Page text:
“The Writing Life” has kept me busy … and, sadly, away from blogging. I’m not sure if this is going to change all that much, though I’d like to write a few posts each week. The competition between making a living and writing books ends up leaving out some things in a week’s time. And … I don’t consider my wife within this competition!
Meanwhile, I’ve completed the first part (Prague) of my new novel, with parts two, three and four (Vienna, Salzburg and Venice) to come. The Prague section, a present-day story, with additional looks back at the life of Max & Greta, has come to 100-k words. I’ve reread and rewritten these 187 ms pages, as an exercise for my mind vis-a-vis understanding all the characters, the nuances of Max & Greta’s relationship (past and present), and to prepare for what lies ahead.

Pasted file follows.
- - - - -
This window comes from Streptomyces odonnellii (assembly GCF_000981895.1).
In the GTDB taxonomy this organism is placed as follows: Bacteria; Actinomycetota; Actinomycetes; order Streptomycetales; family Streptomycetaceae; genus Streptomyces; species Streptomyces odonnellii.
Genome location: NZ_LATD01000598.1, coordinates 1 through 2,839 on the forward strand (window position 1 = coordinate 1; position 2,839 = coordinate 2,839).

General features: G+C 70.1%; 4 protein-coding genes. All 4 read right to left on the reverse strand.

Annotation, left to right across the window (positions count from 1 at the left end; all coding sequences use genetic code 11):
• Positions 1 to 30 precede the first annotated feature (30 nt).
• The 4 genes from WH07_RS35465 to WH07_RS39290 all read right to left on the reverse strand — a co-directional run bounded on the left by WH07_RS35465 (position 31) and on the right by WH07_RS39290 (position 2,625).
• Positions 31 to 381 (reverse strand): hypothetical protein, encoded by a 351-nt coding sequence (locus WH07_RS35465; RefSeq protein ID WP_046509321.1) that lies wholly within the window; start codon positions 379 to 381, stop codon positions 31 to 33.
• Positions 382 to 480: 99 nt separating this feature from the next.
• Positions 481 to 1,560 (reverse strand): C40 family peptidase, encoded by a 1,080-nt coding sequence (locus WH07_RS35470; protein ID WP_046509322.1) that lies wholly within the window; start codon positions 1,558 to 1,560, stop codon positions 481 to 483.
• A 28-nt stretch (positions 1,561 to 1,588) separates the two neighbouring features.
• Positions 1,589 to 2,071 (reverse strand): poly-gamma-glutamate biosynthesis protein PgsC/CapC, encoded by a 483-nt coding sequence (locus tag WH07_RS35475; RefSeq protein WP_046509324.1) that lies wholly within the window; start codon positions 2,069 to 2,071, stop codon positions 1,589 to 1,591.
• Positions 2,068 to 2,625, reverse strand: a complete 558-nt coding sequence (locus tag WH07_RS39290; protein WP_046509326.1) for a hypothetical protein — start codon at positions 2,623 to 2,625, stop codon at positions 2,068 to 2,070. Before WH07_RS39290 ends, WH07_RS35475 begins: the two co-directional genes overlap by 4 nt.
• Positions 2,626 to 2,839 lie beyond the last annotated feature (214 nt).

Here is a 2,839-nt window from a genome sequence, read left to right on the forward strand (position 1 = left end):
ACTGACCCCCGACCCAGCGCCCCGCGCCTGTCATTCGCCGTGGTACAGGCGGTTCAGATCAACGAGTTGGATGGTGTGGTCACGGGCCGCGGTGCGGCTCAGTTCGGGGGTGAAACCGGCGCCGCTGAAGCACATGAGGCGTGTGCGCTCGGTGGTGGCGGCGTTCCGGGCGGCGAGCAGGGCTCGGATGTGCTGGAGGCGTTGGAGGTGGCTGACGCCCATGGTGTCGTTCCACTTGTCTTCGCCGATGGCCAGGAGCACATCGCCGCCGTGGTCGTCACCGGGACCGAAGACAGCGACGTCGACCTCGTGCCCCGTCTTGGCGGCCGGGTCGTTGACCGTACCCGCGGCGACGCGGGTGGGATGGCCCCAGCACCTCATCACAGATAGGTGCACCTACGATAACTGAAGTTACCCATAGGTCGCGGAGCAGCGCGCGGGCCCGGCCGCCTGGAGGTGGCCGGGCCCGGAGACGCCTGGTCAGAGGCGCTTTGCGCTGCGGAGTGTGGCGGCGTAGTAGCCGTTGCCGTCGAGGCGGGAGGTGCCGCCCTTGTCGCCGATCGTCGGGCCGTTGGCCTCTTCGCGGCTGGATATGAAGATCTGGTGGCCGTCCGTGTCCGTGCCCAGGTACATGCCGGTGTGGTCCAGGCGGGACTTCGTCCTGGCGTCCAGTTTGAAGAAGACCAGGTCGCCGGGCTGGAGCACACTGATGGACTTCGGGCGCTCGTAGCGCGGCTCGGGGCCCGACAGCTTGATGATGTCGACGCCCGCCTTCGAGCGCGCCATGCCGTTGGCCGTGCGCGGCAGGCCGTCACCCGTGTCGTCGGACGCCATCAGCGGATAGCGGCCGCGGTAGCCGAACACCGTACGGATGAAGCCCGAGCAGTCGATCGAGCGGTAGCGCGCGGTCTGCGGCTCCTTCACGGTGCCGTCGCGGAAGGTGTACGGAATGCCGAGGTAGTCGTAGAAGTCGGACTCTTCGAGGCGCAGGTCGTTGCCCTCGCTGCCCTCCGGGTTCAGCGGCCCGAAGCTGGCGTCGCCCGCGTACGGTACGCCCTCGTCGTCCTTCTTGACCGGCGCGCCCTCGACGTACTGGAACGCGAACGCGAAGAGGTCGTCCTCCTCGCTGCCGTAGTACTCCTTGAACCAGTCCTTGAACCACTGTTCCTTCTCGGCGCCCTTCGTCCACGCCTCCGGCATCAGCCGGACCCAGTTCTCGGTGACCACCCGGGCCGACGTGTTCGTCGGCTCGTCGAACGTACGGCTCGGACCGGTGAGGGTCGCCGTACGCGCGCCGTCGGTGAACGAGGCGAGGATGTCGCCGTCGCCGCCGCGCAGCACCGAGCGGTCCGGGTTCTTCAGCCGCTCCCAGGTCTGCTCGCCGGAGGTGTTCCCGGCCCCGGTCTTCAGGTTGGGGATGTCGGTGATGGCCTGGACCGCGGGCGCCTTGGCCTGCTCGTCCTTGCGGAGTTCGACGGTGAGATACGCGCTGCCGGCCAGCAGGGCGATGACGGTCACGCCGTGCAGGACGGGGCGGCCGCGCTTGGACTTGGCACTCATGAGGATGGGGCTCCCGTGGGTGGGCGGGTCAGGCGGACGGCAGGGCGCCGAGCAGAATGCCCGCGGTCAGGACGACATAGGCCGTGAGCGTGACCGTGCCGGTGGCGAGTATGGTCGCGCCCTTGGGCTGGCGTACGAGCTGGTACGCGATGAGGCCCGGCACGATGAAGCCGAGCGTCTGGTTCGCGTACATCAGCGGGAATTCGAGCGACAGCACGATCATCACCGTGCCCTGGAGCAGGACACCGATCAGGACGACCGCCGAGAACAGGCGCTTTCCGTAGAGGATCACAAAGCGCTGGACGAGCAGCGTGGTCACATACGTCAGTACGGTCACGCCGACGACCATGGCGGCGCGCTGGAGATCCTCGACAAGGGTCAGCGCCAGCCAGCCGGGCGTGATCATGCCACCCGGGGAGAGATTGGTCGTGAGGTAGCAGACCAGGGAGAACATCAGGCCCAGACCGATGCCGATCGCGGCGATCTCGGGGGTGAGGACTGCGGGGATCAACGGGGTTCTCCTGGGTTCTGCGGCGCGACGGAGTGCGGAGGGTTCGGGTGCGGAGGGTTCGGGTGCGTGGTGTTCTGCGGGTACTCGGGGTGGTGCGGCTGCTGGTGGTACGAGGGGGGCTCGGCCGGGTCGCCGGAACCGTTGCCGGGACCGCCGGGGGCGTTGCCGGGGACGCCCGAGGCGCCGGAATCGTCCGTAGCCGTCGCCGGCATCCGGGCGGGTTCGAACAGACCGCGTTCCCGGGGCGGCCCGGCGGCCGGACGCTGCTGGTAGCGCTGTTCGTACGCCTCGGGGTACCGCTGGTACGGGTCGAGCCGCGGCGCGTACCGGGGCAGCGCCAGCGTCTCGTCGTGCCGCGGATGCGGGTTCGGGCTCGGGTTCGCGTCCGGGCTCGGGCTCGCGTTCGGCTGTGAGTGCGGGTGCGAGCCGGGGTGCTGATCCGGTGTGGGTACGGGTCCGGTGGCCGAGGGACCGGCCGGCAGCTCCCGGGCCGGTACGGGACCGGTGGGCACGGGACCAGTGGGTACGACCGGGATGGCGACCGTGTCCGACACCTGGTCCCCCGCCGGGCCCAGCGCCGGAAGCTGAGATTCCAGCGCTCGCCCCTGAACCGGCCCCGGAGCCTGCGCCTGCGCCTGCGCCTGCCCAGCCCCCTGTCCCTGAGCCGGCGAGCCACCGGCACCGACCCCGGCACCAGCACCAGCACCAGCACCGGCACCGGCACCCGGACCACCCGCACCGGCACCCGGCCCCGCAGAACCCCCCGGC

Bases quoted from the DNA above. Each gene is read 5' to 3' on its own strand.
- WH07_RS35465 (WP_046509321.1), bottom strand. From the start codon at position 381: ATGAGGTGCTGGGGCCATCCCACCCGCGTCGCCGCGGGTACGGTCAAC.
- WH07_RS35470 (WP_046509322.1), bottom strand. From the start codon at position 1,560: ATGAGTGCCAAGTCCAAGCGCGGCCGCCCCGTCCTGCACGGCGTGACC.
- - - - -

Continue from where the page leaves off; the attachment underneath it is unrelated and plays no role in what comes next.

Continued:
At the moment what lies ahead is a blank screen, and 400pp of organized notes/scenes by which I’ll put together “Vienna” … and then “Salzburg” and, finally, “Venice.” I’ve thus far surprised myself at the length, the direction some things have turned, and I anticipate the next section to be equally long — because now the story takes its dark turn, as planned.
Oh, it will get darker by the time we get to Venice.
Of concerns, I have many; of fears, none. I have completely enjoyed — and have made much merry with — reading and re-seeing and re-writing “Prague” which helped me understand everything I need to know (so far . . . and, reaching just far enough ahead to make some clarity). As many of you writers know (or are beginning to learn), the real work of every book comes in the rewriting. Without it, no book is worth reading.
Making sentences sound rhythmic, even lyrical, and having the words describe a unique character living in a unique story, saying profound or everyday or disgusting things, is one of the great joys of writing — as it is of life itself.
The Village Wit (2010) is a humorous and sometimes dark odyssey through village life, love’s fall, sexual politics, and that place where memory and modern love intersect. Read an excerpt here. This book is also available as an ebook.